From 1807 until 1813, the Principality of Reuss-Ebersdorf became part of the Confederation of the Rhine. From 1813, the Principality became a member (successively) of the German Confederation the Thuringian Trade Association, the Central German Trade Association and (from 1833) the Zollverein. In 1849, the Principality became a constitutional monarchy. During the Austro-Prussian War of 1866, the Principality took a neutral position while the Reuss, Elder Line was aligned with the Austrian Empire. Both joined the North German Confederation in 1866 and became part of unified Germany in 1871.

Twentieth Century[edit]

In 1919, Ebersdorf became part of the independent (and short-lived) Republic of Reuss, before this state (and hence Ebersdorf) joined the Weimar Republic.

After the Second World War, the region became part of the newly created District of Gera (Bezirk Gera) in 1952 within the German Democratic Republic (East Germany). After German reunification in 1990, Salburg and Ebersdorf became part of the restored state of Thuringia.

After the Second World War, the region became part of the newly created District of Gera (Bezirk Gera) in 1952 within the German Democratic Republic (East Germany). After German reunification in 1990, Salburg and Ebersdorf became part of the restored state of Thuringia.

Formation of Saalburg-Ebersdorf[edit]

Saalburg and Ebersdorf were legally merged on 1 January 2003 and, on 6 May 2006, they absorbed the previously independent municipalities of Friesau, Röppisch, Schönbrunn and Zoppoten.

SonneMondSterne[edit]

Saalburg-Ebersdorf hosts the SonneMondSterne festival, an outdoor music festival which is one of the largest in Europe and which has featured acts such as Massive Attack; David Guetta; Skrillex; The Chemical Brothers; Hot Chip; Faithless; Kraftwerk; and Underworld.

Twinning[edit]

Saalburg-Ebersdorf is twinned with Renningen (Baden-Württemberg).[3]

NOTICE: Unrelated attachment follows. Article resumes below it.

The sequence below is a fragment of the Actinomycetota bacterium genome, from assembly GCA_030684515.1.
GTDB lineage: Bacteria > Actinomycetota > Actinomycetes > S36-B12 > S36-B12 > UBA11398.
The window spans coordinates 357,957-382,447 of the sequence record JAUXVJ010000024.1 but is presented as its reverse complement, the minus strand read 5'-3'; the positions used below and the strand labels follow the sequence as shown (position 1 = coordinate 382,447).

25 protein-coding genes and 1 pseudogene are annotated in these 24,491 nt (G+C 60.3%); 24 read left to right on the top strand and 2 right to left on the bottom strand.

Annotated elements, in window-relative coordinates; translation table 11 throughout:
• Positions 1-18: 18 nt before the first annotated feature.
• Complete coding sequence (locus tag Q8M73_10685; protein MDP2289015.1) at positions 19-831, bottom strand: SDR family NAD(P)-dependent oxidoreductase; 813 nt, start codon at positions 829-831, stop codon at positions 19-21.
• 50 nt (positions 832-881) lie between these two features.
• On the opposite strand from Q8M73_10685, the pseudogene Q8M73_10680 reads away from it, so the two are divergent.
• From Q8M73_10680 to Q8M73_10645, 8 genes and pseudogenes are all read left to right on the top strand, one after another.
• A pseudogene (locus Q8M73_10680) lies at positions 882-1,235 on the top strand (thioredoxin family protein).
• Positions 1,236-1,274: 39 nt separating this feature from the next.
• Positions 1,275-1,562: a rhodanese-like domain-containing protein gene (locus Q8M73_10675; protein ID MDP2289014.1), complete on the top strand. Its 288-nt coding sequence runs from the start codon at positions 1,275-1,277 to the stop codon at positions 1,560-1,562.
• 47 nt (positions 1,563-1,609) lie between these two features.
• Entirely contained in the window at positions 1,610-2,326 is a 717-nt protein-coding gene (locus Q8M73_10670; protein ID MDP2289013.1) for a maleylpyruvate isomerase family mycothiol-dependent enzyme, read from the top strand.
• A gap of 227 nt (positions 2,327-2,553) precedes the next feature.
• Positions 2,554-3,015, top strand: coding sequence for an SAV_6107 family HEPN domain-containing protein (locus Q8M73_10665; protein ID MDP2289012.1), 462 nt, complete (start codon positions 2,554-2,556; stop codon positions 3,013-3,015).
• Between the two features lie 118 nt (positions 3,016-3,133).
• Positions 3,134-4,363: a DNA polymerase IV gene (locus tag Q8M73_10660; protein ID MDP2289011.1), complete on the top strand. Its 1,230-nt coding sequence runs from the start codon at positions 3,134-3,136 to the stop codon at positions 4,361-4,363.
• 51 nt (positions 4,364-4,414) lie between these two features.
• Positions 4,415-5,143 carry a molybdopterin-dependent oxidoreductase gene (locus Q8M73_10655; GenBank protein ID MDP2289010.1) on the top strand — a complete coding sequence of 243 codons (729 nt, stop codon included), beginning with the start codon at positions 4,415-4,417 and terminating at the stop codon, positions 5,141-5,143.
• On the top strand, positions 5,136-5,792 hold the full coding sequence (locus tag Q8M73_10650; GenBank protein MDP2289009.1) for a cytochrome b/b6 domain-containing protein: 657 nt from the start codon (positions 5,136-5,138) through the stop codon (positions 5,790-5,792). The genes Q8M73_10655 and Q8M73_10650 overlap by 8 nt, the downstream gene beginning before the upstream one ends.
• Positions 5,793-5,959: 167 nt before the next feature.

Famous residents[edit]

Countess Augusta Reuss-Ebersdorf, daughter of Count Heinrich XXIV, was the mother of Leopold I of Belgium and Victoria, Duchess of Kent and grandmother of both Queen Victoria and Prince Albert.

Heinrich LXXII met Lola Montez in London in the middle of 1843 and gave her a loose invitation to visit him in Ebersdorf. Her visit was not a success and she was quickly moved on again.

Erdmuthe Dorothea, Countess von Reuss-Ebersdorf (1700–1757) married Nicolaus Ludwig, Imperial Count von Zinzendorf (1700–1760) Renewer of the Moravian Church in 1722. Her family became very involved in the Moravian Church and a Moravian Settlement was started in Ebersdorf in the 1730s. The settlement was a center of education and social work in the Thuringian Forest. Today the Moravian Church operates a children's home and retreat center in the Congregation in Ebersdorf.

References[edit]

  1. ^ "Bevölkerung der Gemeinden, erfüllenden Gemeinden und Verwaltungsgemeinschaften nach Geschlecht in Thüringen". Thüringer Landesamt für Statistik (in German). 13 July 2013. 
  2. ^ Wolfgang Kahl.Ersterwähnung Thüringer Städte und Dörfer, Verlag Rochstuhl, Bad-Langensalza 2010, ISBN 978-3-86777-202-0, S. 63, 81, ?, 155, 222, 226, 238, 243, 255, 311,326
  3. ^ Partnerschaften